Tuesday, May 3, 2011

Book Review: Always by Nicola Griffith

Always is the third in this series by Nicola Griffith, and like all her books, both award-winning and brilliant. There are constant references to her loss in The Blue Place, and most of the story revolves around her emotional healing. So it is slightly spoilerish, and it helps to have read the previous book.
There's an odd dual timeline (flashbacks every other chapter) between the past - much like in Slow River [read the review of Slow River here], only in a different pattern. It follows the story of Aud Torvegsen, a Norwegian ex-Police Detective. Aud is casually, happily lesbian, and notices women - something that can be taken for granted, but really makes a book real.

In the past, Aud is running a self defence class for women, leading up to some drama, which is really interesting and includes a lot of real information (the best way to... injure, think, act, characterisation, attitudes and how people can manipulate you... as well as ways to pop someone's eyeball, the old 'everything is a weapon' drill). Naturally, one woman has a very real and immediate reason to learn self-defence... although it doesn't end the way one would expect.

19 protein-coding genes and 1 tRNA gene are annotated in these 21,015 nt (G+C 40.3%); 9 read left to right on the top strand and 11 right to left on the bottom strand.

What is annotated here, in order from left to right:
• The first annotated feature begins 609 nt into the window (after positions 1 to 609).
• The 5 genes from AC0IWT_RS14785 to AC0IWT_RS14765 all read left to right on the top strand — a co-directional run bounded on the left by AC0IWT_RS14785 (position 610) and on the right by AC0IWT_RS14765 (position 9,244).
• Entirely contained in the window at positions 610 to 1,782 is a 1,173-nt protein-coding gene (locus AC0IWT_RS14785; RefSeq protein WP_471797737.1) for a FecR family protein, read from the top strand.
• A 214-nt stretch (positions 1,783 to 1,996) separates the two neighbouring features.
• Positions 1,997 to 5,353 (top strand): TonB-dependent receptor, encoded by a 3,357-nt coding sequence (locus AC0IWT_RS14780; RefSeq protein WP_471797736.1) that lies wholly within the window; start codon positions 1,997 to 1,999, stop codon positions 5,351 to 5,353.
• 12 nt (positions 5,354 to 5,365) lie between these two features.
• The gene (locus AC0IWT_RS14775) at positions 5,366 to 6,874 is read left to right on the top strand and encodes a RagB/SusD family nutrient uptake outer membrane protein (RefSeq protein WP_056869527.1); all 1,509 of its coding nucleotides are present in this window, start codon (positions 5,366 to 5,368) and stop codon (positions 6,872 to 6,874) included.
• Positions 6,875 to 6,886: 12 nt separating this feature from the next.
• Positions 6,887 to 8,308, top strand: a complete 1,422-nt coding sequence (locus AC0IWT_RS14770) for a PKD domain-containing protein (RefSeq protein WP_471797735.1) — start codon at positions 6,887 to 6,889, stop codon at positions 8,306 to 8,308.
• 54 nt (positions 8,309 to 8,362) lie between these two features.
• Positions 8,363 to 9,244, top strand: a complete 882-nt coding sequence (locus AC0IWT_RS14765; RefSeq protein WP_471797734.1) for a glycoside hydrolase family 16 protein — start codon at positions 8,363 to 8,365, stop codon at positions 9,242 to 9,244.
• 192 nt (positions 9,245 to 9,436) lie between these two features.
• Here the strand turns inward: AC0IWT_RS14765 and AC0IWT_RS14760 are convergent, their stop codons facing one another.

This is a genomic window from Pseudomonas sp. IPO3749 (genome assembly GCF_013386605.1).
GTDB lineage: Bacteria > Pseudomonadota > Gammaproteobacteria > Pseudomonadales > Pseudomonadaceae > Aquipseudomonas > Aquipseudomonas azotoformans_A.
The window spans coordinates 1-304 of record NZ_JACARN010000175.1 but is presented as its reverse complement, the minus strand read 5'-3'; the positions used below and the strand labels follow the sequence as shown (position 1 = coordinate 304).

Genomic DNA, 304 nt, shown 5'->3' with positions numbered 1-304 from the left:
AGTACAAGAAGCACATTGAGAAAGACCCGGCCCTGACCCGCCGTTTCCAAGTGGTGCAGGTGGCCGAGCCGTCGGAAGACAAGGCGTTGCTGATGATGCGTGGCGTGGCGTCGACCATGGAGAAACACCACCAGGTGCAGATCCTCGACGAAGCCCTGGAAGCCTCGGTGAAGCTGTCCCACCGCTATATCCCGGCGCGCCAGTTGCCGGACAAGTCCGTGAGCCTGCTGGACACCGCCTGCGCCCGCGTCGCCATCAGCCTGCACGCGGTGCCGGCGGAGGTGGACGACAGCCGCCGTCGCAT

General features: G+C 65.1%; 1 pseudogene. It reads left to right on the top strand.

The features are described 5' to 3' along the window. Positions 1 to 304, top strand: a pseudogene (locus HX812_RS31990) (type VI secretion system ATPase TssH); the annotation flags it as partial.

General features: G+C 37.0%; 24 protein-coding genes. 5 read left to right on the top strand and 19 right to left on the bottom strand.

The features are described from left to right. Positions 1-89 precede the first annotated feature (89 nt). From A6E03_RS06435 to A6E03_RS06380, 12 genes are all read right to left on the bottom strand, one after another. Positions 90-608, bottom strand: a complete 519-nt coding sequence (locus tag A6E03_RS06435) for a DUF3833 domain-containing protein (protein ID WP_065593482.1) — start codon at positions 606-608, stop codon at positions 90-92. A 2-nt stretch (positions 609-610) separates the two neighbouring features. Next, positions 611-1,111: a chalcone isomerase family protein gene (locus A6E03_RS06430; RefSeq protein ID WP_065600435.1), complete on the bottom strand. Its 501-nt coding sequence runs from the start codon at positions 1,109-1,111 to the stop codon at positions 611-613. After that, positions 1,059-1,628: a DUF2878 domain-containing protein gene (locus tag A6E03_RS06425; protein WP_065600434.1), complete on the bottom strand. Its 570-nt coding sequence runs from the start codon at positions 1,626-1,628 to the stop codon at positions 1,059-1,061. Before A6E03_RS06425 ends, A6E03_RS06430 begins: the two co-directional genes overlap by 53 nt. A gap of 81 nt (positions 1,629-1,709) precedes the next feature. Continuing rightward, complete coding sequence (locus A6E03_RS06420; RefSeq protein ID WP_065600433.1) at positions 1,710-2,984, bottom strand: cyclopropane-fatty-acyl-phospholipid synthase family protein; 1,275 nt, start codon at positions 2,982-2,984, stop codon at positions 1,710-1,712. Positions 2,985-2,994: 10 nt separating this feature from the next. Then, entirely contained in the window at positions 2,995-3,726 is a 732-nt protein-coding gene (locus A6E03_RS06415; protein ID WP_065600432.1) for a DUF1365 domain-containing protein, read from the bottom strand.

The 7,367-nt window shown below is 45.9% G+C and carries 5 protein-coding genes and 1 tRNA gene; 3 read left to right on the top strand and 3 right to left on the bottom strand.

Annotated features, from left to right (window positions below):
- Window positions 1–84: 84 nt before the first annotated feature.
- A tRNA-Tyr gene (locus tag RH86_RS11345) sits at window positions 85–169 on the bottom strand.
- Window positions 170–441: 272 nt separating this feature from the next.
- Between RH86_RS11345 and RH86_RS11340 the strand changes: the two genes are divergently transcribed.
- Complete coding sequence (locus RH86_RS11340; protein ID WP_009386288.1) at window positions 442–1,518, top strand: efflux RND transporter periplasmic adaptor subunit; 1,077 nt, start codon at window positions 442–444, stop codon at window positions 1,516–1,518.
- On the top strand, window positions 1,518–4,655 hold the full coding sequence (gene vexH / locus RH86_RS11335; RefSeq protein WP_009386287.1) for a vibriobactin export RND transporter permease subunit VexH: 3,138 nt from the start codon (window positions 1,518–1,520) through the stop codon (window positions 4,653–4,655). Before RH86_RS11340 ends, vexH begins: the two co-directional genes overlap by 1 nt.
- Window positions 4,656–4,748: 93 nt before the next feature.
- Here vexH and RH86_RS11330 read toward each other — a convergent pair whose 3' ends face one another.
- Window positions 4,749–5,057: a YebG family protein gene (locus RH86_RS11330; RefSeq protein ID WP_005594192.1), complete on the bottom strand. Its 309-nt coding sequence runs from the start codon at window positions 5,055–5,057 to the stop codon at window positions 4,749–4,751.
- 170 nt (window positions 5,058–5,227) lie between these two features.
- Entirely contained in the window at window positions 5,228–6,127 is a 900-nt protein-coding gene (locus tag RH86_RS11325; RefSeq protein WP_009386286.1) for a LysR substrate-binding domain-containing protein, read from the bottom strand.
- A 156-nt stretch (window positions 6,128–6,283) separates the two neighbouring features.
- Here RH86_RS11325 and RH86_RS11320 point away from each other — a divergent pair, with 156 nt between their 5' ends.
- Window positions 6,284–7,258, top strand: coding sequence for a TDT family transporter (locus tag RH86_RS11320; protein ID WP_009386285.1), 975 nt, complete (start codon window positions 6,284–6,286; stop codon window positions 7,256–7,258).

The current timeline is a sort-of a detective story, showing that Aud is both very intelligent, paranoid, and tough. She's still getting over the events of the self defence class (which are slowly revealed as we read through the book) and is completely thrown by her rather distant mother re-marrying.Her father left her a fortune, and property, and she spends most of the time investigating what's going on with one property. It's currently being rented out by a film crew, and Aud gets involved in trying to help solve their problems. And then of course, she falls in love.

But while everything else get solved, one way or another, her new love affair is fatally flawed. It seems Aud never gets to be happy... but that's where we leave them, determined to make the best of it.

At the end of the book she recommends The Gift of Fear and Other Survival Signals that Protect Us From Violence (most current at the time of the book, for the 1990s).

  • Reader's Choice award

Further Reading

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